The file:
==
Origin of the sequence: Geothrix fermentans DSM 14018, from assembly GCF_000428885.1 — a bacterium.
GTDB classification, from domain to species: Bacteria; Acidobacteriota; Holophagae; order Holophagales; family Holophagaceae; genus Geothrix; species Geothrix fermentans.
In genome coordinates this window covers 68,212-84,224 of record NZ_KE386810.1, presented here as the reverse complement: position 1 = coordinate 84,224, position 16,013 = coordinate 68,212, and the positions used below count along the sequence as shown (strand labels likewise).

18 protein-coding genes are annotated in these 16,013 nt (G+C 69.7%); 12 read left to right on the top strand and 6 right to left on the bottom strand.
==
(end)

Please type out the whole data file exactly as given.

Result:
Origin of the sequence: Geothrix fermentans DSM 14018, from assembly GCF_000428885.1 — a bacterium.
GTDB classification, from domain to species: Bacteria; Acidobacteriota; Holophagae; order Holophagales; family Holophagaceae; genus Geothrix; species Geothrix fermentans.
In genome coordinates this window covers 68,212-84,224 of record NZ_KE386810.1, presented here as the reverse complement: position 1 = coordinate 84,224, position 16,013 = coordinate 68,212, and the positions used below count along the sequence as shown (strand labels likewise).

18 protein-coding genes are annotated in these 16,013 nt (G+C 69.7%); 12 read left to right on the top strand and 6 right to left on the bottom strand.